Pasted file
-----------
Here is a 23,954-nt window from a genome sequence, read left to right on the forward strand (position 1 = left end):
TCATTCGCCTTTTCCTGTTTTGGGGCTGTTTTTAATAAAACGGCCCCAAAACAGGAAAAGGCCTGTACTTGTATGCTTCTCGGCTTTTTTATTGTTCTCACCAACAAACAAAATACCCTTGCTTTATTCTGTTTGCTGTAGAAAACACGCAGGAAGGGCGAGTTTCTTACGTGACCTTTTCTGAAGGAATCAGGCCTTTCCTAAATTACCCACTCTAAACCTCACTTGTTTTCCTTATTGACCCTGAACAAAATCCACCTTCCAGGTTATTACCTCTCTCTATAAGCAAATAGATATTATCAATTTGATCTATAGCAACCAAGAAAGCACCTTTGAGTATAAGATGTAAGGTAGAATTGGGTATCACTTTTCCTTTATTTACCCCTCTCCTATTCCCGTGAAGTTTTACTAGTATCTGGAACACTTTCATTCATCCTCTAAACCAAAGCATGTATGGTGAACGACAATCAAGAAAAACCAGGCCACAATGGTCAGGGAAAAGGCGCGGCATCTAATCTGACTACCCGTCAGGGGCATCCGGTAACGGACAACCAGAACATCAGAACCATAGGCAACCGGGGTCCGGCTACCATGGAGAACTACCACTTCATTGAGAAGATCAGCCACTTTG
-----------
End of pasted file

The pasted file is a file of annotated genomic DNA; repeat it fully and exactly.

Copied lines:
Here is a 23,954-nt window from a genome sequence, read left to right on the forward strand (position 1 = left end):
TCATTCGCCTTTTCCTGTTTTGGGGCTGTTTTTAATAAAACGGCCCCAAAACAGGAAAAGGCCTGTACTTGTATGCTTCTCGGCTTTTTTATTGTTCTCACCAACAAACAAAATACCCTTGCTTTATTCTGTTTGCTGTAGAAAACACGCAGGAAGGGCGAGTTTCTTACGTGACCTTTTCTGAAGGAATCAGGCCTTTCCTAAATTACCCACTCTAAACCTCACTTGTTTTCCTTATTGACCCTGAACAAAATCCACCTTCCAGGTTATTACCTCTCTCTATAAGCAAATAGATATTATCAATTTGATCTATAGCAACCAAGAAAGCACCTTTGAGTATAAGATGTAAGGTAGAATTGGGTATCACTTTTCCTTTATTTACCCCTCTCCTATTCCCGTGAAGTTTTACTAGTATCTGGAACACTTTCATTCATCCTCTAAACCAAAGCATGTATGGTGAACGACAATCAAGAAAAACCAGGCCACAATGGTCAGGGAAAAGGCGCGGCATCTAATCTGACTACCCGTCAGGGGCATCCGGTAACGGACAACCAGAACATCAGAACCATAGGCAACCGGGGTCCGGCTACCATGGAGAACTACCACTTCATTGAGAAGATCAGCCACTTTG